With funding from IDRC, a research team from the Prospective Urban Rural Epidemiology (PURE) study, a large international population research effort coordinated by McMaster University’s Population Health Research Institute (PHRI), is studying why some people get COVID-19 and others do not.
In countries across Southeast Asia, poor and marginalized populations face a series of justice gaps due to poor awareness of their rights as well as barriers to accessing the complex, formalistic, slow, and expensive legal mechanisms to enforce those rights.
A number of countries and international organizations have stressed the need for integrated surveillance systems to comprehensively detect and monitor antimicrobial resistance (AMR), particularly in animal and environmental reservoirs.
The Global Partnership for Education (GPE) and IDRC launched the Knowledge and Innovation Exchange (KIX) to improve policies and practices that will strengthen national education systems within GPE partner countries.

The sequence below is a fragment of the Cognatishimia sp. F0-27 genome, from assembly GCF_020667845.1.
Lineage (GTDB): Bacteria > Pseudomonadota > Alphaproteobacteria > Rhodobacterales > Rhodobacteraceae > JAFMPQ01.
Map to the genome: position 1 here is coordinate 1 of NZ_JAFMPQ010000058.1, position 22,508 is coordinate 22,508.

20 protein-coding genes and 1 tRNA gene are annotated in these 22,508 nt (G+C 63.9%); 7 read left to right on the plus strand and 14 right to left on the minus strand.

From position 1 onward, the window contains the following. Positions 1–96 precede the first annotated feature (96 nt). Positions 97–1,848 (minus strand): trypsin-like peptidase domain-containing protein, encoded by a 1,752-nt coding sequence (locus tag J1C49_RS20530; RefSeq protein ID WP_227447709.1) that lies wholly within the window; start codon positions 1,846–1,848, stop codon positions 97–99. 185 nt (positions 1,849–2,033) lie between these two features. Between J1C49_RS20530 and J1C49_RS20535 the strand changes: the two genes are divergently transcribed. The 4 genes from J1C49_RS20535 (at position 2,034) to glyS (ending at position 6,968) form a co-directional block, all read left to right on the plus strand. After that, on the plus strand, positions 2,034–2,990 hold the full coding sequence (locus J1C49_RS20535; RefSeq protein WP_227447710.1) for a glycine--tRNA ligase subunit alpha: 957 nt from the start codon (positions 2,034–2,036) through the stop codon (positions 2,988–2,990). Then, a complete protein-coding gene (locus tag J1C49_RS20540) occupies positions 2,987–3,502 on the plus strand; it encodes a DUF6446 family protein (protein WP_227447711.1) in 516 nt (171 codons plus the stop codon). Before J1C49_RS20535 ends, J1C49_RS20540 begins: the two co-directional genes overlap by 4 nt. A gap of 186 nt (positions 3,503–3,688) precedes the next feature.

According to the United Nations Economic and Social Commission for Asia and the Pacific, Southeast Asia has been experiencing more frequent climate-related disaster events and an exponential increase in annual deaths for the past thirty years.
Recent outbreaks of the highly infectious and dangerous Ebola virus in West and Central Africa underscore the importance of rapid diagnostics and surveillance infrastructure, evidence-driven health communications and community engagement activities, and an effective and well-coordinated emergency response to strengthen the resilience of vulnerable populations in the face of emerging pandemic threats.
Can artificial intelligence (AI) help predict COVID-19 outbreaks and ease lockdown restrictions? Can new innovations keep campuses open and support contact tracing? Can AI support victims of gender-based violence related to COVID-19 lockdowns? These are just some of the questions the CA$12.65 million Global South AI4COVID Response Program seeks to answer.